Step 3: A is for automation

This fascinating (but politically sensitive) chapter explains how not only large companies can outsource and offshore business processes and mundane personal tasks. AJ Jacobs, an editor-at-large at Esquire magazine explains how he outsourced many necessary but non-productive tasks.

He hired the company Brickwork in Bangalore, India that offers “remote executive assistants” to research articles. He also retained Your Man in India to pay his bills, make vacation reservations, renegotiate his cell phone plan and make online purchases.

I’m not sure I can justify the cost of outsourcing as many tasks as Jacobs does but every month when I have to enter data and balance my company bank account, the concept is really tempting.

However, I do outsource transcribing digital interviews by uploading them to the website transcribeteam.com. Less than 24 hours later the transcripts appear in my mailbox at a charge of U.S. $1/minute.

Step 4: L is for Liberation

Once you have eliminated needless busy work and automated or outsourced as many of your job functions as possible, this chapter explains how you can negotiate a remote working arrangement that will allow you to travel and work from anywhere in the world.

Again, the primary premise is that your current job (or any future business) truly doesn’t require you to be physically on the job. Ferriss says:

  • First of all, ensure you are a valued employee by performing well and taking advantage of as much in-house training as possible.
  • Next, call in sick for a couple of days but work from home to show how productive you can be.
  • Finally, make the business case for working at home at least a few days a week.

Then he says you can propose a revocable trial period and eventually ask to increase your remote working arrangement to the full week.

Will this work? Maybe in some cases, but face-to-face interactions with team members can create valuable synergy. And many employees don’t want to be away from the action and opportunities for promotion.

According to Ferriss, the top 13 mistakes the NR make are:

  1. Losing sight of dreams and falling into work for work’s sake.
  2. Micromanaging and emailing to fill time.
  3. Handling problems outsourcers or co-workers can handle.
  4. Helping outsourcers with the same problem more than once or with non-crisis problems.
  5. Chasing more customers, particularly poor prospects when you already have a good customer base.
  6. Not having a dedicated work space for sleeping, living or relaxing.
  7. Answering email that won’t enhance their business and can be handled by an auto-reply message.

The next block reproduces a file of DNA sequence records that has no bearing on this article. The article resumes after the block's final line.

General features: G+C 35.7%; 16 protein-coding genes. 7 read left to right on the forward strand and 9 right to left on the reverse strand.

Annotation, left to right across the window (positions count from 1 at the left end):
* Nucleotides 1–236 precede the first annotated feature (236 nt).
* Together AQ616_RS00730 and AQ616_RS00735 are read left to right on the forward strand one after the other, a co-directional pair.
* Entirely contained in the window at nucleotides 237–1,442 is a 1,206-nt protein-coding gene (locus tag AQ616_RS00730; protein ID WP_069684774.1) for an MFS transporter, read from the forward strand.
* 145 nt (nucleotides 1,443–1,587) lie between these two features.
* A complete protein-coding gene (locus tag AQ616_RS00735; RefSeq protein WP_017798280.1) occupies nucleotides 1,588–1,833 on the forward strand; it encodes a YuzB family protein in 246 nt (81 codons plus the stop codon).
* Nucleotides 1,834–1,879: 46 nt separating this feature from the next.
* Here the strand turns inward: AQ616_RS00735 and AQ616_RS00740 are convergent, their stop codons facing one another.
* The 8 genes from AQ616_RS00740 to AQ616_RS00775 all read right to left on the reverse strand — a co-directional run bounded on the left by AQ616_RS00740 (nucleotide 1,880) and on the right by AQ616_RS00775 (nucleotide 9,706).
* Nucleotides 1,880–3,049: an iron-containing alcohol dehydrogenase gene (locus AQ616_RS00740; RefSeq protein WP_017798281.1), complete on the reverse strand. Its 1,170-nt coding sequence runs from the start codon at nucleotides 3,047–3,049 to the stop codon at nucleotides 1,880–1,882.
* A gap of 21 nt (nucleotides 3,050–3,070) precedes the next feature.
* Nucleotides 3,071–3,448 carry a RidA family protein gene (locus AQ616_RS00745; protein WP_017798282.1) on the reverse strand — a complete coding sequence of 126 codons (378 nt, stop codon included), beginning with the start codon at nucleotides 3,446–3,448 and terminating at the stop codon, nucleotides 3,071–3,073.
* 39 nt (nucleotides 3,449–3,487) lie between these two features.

8. Not performing an 80/20 analysis every two to four weeks for their business and personal life.
  9. Striving for perfection rather than great or good enough.
  10. Blowing minutia and small problems out of proportion as an excuse to work
  11. Making issues that are not time sensitive urgent to justify work.
  12. Viewing one product, job or project as the be-all or end all of their existence.
  13. Ignoring the social rewards of life.

It’s easy to dismiss this book as a fantasy because most of us don’t have the vision, or the nerve or the self-discipline to try and apply the principles Ferris espouses. We can only dream of crafting an entrepreneurial lifestyle working four hours a week where big cheques still routinely appear in our bank accounts.

But there are lots of interesting anecdotes and great ideas in this book that anyone can put to good use. I plan to read it again carefully on my own time and make a “To Do” list of strategies I can implement.

My goal? Work less and earn more until I am really ready for full retirement!

You can buy both used and new copies of The Four Hour Work Week on Amazon. The hard cover edition is $16.89.

Timothy Ferriss

Timothy Ferriss

Sept 29: Best from the blogosphere

29 Sep

By Sheryl Smolkin

As I write this, Summer is definitely over. The nights are getting chilly and the tree on our front lawn seems to be dumping a never ending volume of leaves.

If you are offered something for free it seems to always end up costing you money. In Free is a Good Price (but still can be expensive) Big Cajun Man because they have Home Depot credit cards, he and his wife are now victims of yet another massive personal information breach, which may cause them financial Issues in the future. As a result, he got free Equifax credit monitoring for a year, but the services were not really free because his identity is now in the hands of “dastardly thieves.”

Robb Engen asks the question Should You Pay Off Your Partner’s Debt? in Boomer and Echo. The decision to pay off a partner’s debt shouldn’t be taken lightly, as it can lead to resentment or even divorce if the couple is truly financially incompatible. Nevertheless, he and his wife pooled their resources and their finances became a joint endeavour after they started living together in 2003.

Jessica Moorhouse blogs at Mo’ Money Mo’ Houses. She tackles the issue how to manage family finance when one partner is a freelancer with erratic income. For any of you in a similar situation, her only piece of advice is to communicate, communicate, communicate! Being on the same page is crucial, even when you make money differently or one person makes more than the other.

Be cautious of debt repayment companies says Wayne Rothe on Retire Happy. They will consolidate and pay off your loans and set up a repayment schedule to their own company. He says this is something you can do for yourself or with the help of a friend to avoid paying the additional fees that are part of the deal.

And finally, Choosing Mutual Funds in your Employer Pension? FrugalTrader  says pick the index funds – the ones with the word “index” in the title of the fund. If you follow the indexed “couch potato” philosophy of investing, then you’ll pick 4 funds:

  • Canadian Index
  • US Index
  • International Index
  • Bond Index

Do you follow blogs with terrific ideas for saving money that haven’t been mentioned in our weekly “Best from the blogosphere?” Share the information with us on http://wp.me/P1YR2T-JR and your name will be entered in a quarterly draw for a gift card.